Over the past four decades, the doctorate in the arts has been established to varying degrees and in various forms throughout the EU and beyond. For example, some countries (UK, Norway, Sweden, Spain) have ten or more years of experience of awarding doctoral degrees in the arts, and, whilst other countries have begun to introduce third-cycle studies over the past ten years, some have only recently decided to do so. As the legal conditions of national frameworks differ with respect to the introduction of artistic/arts/ design-based doctoral research studies, we can speak of a Europe of multiple speeds in this regard. Whilst the legislature in Norway, for example, permitted the introduction of a third-cycle diploma in artistic research as early as 2003, in Austria the University Law was amended to include this only in 2015. Art universities also vary with respect to their institutional status. Many countries have autonomous art universities with the same status (and legislative norms) as so-called comprehensive universities (e.g. Austria, Sweden); other countries organise art universities in the same way as universities of applied science (e.g. Fachhochschulen in Switzerland and the Netherlands) or as academies (Italy) or as faculties forming part of ‘classical’ universities (Spain, Croatia). As a consequence of this, the implementation of doctoral programmes in the arts is subject to varying processes and regulatory norms. While some countries have introduced doctorates in the arts as part of co-operative study programmes with scientific universities (e.g. Switzerland and, in parts, Belgium), art universities in other countries have been able to implement artistic doctorates in their own right, without the need for co-operation (e.g. UK, Norway, Finland, Austria, Czech Republic). Whatever the structural differences may be, discussions around the doctorate in the arts – led by ELIA, art universities and other organisations – have shown that there is a growing motivation to offer doctoral programmes all over Europe and beyond. This growing motivation coincides with, and, to a certain degree, is a consequence of, the massive development of artistic research within the arts – across all artistic disciplines. At the same time, there exists an international community of artistic research, an international and Europe-wide group of artistic research organisations (e.g. EARN European Artistic Research Network, SAR Society for Artistic Research, EPARM European Platform Artistic Research in Music), a multitude of national organisations (e.g. PARSE Platform for Artistic Research Sweden), several peer-reviewed journals for the dissemination of artistic research results (e.g. JAR Journal for Artistic Research; PARSE Journal) and a wealth of funding programmes for artistic research projects (e.g. PEEK Programme at the Austrian Science Funds, Norwegian Artistic Research Programme and the funding programme for artistic research within the Swedish Research Council). Tackling research questions with artistic methods and creating works of art that deal with the big challenges of European – and, indeed, worldwide – research and development has become a vibrant, innovative endeavour. In 2015, the OECD responded by including ‘artistic research’ as a classifier for research and development within the Frascati Manual, paving the way for the further inclusion of artistic research within the European research frameworks5 . The European Research Council, for example, has incorporated artistic research into its funding schemes. Looking at the development of artistic research and doctorates in the arts over the past 20 years, it is evident that a global debate has been taking place, and the development of common standards for art-based PhDs have begun to emerge. A number of shared topics has been identified and become the subject of national and European discussion within the artistic research community and arts universities and one central commonality has been found within the artistic research community: a doctorate in the arts complies with the prerequisites for a PhD, as formulated in the sciences and humanities and as described, for example, by European position papers such as the Salzburg Recommendations (EUA) or the Principles of Innovative Doctoral Training (EU Commission). International debates within doctorates in the arts can be grouped around two poles. On the one hand, discussion has centred on practical, institutional questions concerning doctoral degree regulations (e.g. admission, examination, requirements of the PhD project, taught courses and the extent to which this should be mandatory) and the financing of PhD candidates (employment, grants). On the other hand, questions have been identified about what is at stake in relation to a series of strategic areas including :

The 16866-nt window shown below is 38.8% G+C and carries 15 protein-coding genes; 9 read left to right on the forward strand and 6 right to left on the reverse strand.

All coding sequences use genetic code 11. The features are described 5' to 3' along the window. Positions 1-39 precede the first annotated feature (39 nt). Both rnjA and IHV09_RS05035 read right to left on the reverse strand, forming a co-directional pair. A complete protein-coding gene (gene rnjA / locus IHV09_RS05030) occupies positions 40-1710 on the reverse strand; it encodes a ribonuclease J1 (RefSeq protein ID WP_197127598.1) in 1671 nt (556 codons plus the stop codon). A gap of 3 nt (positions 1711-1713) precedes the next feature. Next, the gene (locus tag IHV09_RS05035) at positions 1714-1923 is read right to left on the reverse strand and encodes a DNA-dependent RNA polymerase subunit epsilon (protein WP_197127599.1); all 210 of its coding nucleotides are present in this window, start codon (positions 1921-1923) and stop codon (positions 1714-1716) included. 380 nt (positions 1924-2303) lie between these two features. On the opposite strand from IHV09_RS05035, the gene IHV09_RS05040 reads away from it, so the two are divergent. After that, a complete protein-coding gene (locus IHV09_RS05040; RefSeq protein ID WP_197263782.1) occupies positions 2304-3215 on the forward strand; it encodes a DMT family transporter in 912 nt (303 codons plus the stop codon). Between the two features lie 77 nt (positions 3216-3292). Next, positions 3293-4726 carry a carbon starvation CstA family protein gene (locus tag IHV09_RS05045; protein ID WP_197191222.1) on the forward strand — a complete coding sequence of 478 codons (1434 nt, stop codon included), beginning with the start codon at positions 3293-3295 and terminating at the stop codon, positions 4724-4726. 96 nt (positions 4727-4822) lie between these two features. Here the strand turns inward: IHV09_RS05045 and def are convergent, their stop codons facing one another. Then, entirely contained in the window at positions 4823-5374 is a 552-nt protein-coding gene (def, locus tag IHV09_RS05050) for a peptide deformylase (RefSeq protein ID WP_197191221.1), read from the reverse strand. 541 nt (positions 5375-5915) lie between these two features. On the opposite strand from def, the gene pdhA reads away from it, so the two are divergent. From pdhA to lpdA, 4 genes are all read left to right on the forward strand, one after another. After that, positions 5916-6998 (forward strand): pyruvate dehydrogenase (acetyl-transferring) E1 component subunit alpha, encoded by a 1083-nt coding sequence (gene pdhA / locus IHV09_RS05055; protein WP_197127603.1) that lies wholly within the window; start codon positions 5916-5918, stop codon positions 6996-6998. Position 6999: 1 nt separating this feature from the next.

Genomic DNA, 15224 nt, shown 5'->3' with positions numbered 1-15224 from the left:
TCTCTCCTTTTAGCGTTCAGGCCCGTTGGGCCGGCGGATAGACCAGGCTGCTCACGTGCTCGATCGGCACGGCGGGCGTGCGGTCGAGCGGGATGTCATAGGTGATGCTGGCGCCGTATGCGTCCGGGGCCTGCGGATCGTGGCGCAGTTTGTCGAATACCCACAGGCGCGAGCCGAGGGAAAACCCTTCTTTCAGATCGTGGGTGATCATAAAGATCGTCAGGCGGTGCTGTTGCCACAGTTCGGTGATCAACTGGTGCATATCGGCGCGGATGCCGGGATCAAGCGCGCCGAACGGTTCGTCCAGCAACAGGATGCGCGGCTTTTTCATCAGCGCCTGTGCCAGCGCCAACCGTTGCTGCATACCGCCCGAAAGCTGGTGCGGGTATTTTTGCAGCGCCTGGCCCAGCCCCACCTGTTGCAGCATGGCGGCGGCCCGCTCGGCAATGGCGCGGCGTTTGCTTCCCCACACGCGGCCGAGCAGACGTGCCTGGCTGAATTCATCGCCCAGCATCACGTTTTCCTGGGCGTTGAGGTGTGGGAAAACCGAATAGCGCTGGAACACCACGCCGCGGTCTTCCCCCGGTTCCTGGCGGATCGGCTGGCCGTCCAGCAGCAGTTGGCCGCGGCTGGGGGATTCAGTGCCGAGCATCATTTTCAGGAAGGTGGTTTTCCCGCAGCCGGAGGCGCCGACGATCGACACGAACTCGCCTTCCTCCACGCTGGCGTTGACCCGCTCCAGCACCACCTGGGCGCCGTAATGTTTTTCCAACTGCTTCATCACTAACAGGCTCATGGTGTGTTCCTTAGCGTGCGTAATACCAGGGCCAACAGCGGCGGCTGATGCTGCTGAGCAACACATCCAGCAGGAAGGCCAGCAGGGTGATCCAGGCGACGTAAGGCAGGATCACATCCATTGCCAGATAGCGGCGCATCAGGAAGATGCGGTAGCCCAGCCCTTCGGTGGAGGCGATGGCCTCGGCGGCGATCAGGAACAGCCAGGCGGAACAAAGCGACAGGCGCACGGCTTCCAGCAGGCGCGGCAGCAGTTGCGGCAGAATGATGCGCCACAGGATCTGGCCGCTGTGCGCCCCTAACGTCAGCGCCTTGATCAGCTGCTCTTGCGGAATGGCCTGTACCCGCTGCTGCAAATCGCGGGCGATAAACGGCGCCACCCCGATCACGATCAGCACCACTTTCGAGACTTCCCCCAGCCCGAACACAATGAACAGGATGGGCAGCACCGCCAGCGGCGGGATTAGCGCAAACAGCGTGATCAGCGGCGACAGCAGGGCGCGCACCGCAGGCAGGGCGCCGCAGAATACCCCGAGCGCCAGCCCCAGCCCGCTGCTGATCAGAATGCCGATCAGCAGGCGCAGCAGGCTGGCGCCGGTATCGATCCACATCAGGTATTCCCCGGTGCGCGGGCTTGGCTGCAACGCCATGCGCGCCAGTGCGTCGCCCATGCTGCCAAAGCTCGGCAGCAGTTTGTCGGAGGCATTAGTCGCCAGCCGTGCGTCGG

– The Bologna Declaration, in which the PhD was positioned, and its effects.
– The formats for presenting PhD outcomes and the significance of the discursive within this.
– The discussion of best practices (7) and role models, without fixing a normative canon or becoming bogged down in loose descriptions of criteria.
– The role, quality and training of doctoral supervisors (8) .
– The organisation and structure of doctoral programmes in the arts (e.g. mixed graduate schools, research groups, individual PhDs)
(5) OECD, The Measurement of Scientific, Technological and Innovation Activities. Frascati Manual 2015. http://www. oecd-ilibrary.org/docserver/download/9215001e.pdf?expires=1476112197&id=id&accname=guest&check sum=A451260 FDB07D04058B19D5A531AD1A2
(6) See, for example, Schiesser, Giaco: ‘What is at stake – Qu’est ce que l’enjeu? Paradoxes – Problematics – Perspectives in Artistic Research Today’. In: Arts, Research, Innovation and Society. Eds. Gerald Bast, Elias G. Carayannis [= ARIS, Vol. 1]. New York: Springer 2015.